Jim Thome hit his 500th home run Sunday. It was a walk-off to boot.
I won’t say much about this, because I’ve said it already.But from John and myself here at Halftime Adjustments, we celebrate with you Jim. I hope that you get elected to the Hall someday. I wouldn’t mind going to see that.Thanks for the memories.
The Indians lost the final game of the year with the White Sox 7-4. They end the season series up 11-7 against the pale hose. In fact the Indians won each of the series in this rivalry save for one in mid-July. And though we gave away 3 runs in the 5th, I’m really not that upset with the loss. We finished this road trip 7-3, which was a game better than I asked for at the time. We also lost only a half game to the Tigers in that time period (assuming the Tigers finish off the Rangers tonight) and come home with a 5.5 game lead, and a magic number of 11. If the Indians simply play .500 ball the Tigers would need to go 14-1 for 1st.
I prefer to talk about Jim Thome’s place in history. In the fourth inning, Thome hit career home run number 499 off former teammate Jake Westbrook. Obviously this leaves him 1 away from a very special club. Much has been made lately about who is hall of fame worthy, and whether 500 homers or 3000 hits is an automatic pass to Cooperstown. Many say that with the expanded league, quality of starting pitching, and sheer number of players from this era surpassing the 500 homer level that it should not be a bench mark anymore. Others say that with the possibility of so many ‘juiced’ athletes it is impossible to tell whether or not the home runs have been achieved on the up and up. Continue reading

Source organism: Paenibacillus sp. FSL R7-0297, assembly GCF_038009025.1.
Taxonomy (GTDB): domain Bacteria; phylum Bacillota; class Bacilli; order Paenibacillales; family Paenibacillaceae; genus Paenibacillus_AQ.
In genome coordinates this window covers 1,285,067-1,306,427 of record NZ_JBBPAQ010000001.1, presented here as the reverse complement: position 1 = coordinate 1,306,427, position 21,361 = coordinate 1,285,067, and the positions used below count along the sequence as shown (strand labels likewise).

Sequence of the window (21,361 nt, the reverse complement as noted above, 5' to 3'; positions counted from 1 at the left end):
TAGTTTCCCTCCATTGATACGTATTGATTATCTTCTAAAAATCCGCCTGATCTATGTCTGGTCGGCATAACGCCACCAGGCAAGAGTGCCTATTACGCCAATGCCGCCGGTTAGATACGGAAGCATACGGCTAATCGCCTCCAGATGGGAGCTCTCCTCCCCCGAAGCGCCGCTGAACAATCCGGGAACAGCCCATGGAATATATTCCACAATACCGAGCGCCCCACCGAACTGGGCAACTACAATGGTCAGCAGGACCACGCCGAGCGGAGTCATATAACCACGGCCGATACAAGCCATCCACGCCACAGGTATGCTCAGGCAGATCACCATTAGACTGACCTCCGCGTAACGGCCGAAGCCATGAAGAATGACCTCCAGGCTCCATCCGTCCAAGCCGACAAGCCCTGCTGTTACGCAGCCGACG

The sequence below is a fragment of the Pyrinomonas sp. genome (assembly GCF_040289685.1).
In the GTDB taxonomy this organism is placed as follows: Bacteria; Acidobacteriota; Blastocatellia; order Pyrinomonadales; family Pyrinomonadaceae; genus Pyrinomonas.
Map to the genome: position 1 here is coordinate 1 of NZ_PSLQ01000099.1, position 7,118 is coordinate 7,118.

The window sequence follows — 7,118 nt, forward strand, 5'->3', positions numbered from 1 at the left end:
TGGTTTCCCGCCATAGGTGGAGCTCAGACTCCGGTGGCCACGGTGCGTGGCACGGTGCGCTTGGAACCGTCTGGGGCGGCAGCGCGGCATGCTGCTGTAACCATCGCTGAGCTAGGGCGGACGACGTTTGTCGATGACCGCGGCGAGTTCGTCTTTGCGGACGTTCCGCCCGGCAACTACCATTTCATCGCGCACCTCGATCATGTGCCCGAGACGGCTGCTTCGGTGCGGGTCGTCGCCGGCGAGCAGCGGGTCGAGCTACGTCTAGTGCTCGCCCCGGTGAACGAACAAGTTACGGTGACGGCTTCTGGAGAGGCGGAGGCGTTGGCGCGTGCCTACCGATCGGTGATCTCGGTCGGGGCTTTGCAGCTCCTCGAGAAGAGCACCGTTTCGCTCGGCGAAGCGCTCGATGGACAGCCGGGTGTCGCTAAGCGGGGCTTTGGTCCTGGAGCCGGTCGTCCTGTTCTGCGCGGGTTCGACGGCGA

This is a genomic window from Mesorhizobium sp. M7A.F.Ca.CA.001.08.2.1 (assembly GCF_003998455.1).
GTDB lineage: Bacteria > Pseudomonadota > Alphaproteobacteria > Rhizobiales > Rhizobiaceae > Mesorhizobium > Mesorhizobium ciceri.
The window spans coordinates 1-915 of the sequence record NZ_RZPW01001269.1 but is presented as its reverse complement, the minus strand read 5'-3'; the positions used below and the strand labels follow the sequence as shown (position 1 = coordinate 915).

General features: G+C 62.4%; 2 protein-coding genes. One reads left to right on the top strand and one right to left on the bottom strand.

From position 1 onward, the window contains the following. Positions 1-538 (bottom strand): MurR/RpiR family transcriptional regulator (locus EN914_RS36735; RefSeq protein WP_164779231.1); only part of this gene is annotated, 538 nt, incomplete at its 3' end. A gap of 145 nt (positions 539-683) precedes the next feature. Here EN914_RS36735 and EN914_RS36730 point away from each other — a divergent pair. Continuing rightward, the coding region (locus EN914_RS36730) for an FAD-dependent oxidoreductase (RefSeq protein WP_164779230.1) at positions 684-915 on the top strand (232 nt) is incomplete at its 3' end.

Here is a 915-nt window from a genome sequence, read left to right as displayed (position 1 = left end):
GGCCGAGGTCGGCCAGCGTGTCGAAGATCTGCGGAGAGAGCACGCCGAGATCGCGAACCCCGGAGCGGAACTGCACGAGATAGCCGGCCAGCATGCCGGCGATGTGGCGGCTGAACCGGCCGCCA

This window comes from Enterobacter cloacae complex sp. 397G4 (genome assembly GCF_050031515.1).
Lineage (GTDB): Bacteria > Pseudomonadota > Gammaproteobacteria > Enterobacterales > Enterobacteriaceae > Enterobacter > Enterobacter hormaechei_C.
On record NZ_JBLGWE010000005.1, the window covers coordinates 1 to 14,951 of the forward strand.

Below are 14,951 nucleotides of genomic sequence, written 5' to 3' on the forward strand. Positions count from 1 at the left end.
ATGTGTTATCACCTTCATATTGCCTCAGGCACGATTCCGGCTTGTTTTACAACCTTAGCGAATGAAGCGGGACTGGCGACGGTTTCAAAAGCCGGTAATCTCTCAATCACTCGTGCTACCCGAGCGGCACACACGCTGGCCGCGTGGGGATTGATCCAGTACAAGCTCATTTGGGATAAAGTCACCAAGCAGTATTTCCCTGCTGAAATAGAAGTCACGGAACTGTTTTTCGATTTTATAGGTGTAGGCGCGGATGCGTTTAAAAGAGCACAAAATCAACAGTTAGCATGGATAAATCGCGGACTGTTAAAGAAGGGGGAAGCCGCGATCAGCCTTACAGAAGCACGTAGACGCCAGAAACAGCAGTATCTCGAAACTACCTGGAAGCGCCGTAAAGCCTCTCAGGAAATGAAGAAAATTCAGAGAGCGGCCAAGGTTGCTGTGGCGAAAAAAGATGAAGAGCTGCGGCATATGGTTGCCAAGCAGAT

I’d like to begin this article by saying thanks to Rick for asking me to contribute to his blog. It’s a privilege, and I hope that I can add to his already good work.
Last week, some friends and I had the pleasure of visiting the National Baseball Hall of Fame. What an experience, all of that history was awe inspiring. Of course, living in the Akron-Canton area, I have been to the Pro Football Hall of Fame many times; again a great trip for the fan. But all of this, plus the recent induction ceremonies in Cooperstown and Canton have got me thinking about what it takes to be a hall of fame athlete.
With the recent induction of Gene Hickerson, All-pro offensive lineman for the Browns from 1958-1973, I ask the question, “What took so long?” Here is a player who opened holes for three of football’s greatest running backs (Jim Brown, Leroy Kelly, and Bobby Mitchell seen to the Left with Hickerson), selected to 6 consecutive Pro Bowls from 1965-1970, and named to the NFL’s All-Decade Team for the 1960’s. Impressive? How about this: In his first 10 seasons in the NFL, Hickerson opened the holes for nine 1,000-yard rushers seven of those were the league’s leading rushers. This stat becomes even more impressive when you realize that, prior to that point, the NFL only had 7 1,000-yard rushers in it’s history. I can go on and on, but my point is: why has it taken 28 years since his first year of HoF eligibility to finally see this great enshrined in the Hall?